As the weather consisted of a hurricane raging in a fog, and there was not a view to be got in any direction, I felt heartily disappointed, for my motive was by no means the legitimate motive for a mountainer, I only went up in the hope of getting a view that would give an idea of the way the country was made towards the estuaries of the Rio del Rey and Calabar, and I hoped to be able to fill in my knowledge with the details of this end of the country.
        I got down to Bum, and as the mist came round to us I was in a fearful fidget about finding Zenia, but we did at last, and then I sat down among the rocks, and we three lunched on the contents of the black bag, which included a bottle of beer Herr von Liebertz had kindly sent up to me with the other stores. While we were doing this, Bum drew my attention to a strange funnel-shaped black phenomenon in the clouds away to the north-east, a water-spout I presume. We hurried on, down over the rocks, in hope of getting into the crater before the mist, and partially succeeded; but no soonere were we half way across the plain, then it closed in round us, but we had seen the camp-site clearly enough to enable us to steer for it, and reached it safely. The men had kept the fires blazing, and I instantly noted a dreadful smell of burning negro. It was cook, who was sound asleep in front of one of them, with a bit of burning wood smouldering in his hair.
        I will not weary you with an account of our dilemmas and disasters during our descent, which was far worse than the ascent. The misadventures of that hardy mountaineer the cook, would alone fill a folio volume. We went down to the forest camp, stayed a night there, it poured, etc.; then down to Buea, it poured again; and then in one day's march down from Buea to Victoria, for I was not anxious to revisit Buâna, and it poured worse.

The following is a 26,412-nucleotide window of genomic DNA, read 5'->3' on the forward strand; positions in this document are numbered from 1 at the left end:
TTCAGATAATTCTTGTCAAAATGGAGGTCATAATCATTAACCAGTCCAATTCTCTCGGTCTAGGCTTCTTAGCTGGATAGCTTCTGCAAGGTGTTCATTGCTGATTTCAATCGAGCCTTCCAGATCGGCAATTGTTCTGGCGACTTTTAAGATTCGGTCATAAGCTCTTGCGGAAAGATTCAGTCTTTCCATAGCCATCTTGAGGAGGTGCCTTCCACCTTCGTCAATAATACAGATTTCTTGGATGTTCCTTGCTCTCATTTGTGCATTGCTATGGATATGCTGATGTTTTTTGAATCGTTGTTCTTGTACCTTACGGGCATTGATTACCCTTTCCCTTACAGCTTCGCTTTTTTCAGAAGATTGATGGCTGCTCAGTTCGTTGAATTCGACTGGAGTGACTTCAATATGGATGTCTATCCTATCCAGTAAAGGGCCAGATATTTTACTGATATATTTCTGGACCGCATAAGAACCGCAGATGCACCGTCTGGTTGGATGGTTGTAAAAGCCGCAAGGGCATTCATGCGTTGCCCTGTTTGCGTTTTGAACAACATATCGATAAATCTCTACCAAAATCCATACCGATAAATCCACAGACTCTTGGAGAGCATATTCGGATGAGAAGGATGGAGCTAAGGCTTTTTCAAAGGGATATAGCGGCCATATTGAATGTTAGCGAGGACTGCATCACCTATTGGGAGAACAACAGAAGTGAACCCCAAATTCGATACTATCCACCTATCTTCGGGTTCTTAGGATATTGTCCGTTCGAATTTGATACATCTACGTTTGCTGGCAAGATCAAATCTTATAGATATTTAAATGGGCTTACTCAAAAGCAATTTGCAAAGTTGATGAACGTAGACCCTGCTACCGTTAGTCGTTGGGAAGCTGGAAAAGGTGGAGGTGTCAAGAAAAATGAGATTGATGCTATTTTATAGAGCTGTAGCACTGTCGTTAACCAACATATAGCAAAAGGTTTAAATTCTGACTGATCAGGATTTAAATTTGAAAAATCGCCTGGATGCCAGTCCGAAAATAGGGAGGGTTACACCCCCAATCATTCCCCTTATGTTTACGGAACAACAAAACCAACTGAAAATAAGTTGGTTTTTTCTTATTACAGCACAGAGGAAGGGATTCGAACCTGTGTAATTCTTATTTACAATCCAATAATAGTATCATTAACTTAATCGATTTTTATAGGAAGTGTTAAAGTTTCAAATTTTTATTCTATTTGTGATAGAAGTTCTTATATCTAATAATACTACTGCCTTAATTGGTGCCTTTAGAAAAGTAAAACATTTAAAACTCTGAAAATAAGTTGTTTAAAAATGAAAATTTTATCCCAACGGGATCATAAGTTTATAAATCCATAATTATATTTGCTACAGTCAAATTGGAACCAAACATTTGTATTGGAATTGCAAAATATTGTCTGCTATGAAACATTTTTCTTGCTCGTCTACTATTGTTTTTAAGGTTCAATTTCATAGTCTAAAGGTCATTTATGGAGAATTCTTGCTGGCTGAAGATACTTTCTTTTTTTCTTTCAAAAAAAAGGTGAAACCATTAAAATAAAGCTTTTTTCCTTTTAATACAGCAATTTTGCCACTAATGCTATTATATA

I carefully timed my own arrival to take place after dark, but before dinner, at Government House, and was delighted to find on my arrival there, by the back way, that no one was back from the government office in town. I asked Idabea, on the spot, for tea, and that excellent steward said nothing, but rushed off; in a few seconds there was a great uproar in the room above, and streamed through the ceiling of the dining-room. "No use trifling about tea," Idabea thought, "what you want is a bath," and by the time Herr von Lucke returned I had made myself as presentable as I could, and he also had the cold intellectual pleasure of finding his prophecy realized. I had got a cold, one of the most terrific colds in the head of modern times. I cannot express my gratitude for the kindness and assistance I received from the German officers, assistance without which, I should certainly never have got anything beyond a foot view of the Peak, and probably have died in the bargain; and I hope this recital of the tiresomeness of my men may not be taken as a sweeping accusation of West Coast natives, in general; these men were all good in their way, always cheerful, obliging, and obedient; they were fair specimens of the Coast porter; a race it is nothing less than murder for a white man to take into the bush, unless he is prepared to look after them, their food, and their feet.